Smoke alarms save lives
Oshawa Express
 

Two recent fires put out by Oshawa Fire Services have Fire Chief Derrick Clark concerned. That’s because there were no working fire alarms.

The first fire at 232 Burke St. was a kitchen fire, and nobody was home at the time. The other fire was also a kitchen fire on Athol Street. Luckily, both were quickly put out by firefighters.

However, people need to learn that smoke alarms save lives.

Clark says he is worried about the lack of working fire alarms, which he says his crews are seeing over and over again.

According to the Ontario Ministry of the Solicitor General, in 2018 a total of 91 people died in fires across the province. Four of those deaths occurred in a downtown house fire in Oshawa in January of that year.

An investigation into the explosion and fire in that Oshawa rental house revealed that the smoke alarms in the building had been removed due to drug use.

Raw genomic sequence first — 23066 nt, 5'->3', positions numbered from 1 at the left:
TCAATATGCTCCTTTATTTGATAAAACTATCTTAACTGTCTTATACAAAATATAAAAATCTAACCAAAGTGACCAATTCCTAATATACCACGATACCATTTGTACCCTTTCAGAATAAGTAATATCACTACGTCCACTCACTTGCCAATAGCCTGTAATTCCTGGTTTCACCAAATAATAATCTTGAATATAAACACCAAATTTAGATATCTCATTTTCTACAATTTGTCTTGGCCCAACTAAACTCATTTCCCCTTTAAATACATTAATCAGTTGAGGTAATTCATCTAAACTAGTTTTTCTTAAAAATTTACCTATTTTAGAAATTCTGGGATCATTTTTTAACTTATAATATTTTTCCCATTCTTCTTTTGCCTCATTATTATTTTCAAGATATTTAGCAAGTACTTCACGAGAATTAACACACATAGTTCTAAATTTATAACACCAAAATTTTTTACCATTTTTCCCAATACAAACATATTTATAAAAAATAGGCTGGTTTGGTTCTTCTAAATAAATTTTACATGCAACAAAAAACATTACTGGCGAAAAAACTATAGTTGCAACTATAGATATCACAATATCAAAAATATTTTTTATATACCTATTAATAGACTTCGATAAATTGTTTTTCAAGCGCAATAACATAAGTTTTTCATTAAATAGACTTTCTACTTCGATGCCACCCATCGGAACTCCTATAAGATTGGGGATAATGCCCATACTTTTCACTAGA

That fire killed four tenants, including Lindsey Bonchek and her two children. Another resident of the building, Steve McDonald, also died.

A working smoke detector might have spared these victims.

As a result, it spurred on the local fire department to canvas the area and give out smoke alarms to those in need and offer up advice on regular maintenance. Residents were also warned of fines resulting from a lack of properly functioning alarms. Residents can receive a ticket of $360, or a fine of up to $50,000, while corporations can receive a fine of up to $100,000.

While there were no injuries at either recent fire, it’s distressing to see a repeat of the negligence that can lead to such tragic consequences.

Smoke alarms work to save lives. It’s a small thing with minimal upkeep. It’s also the law.

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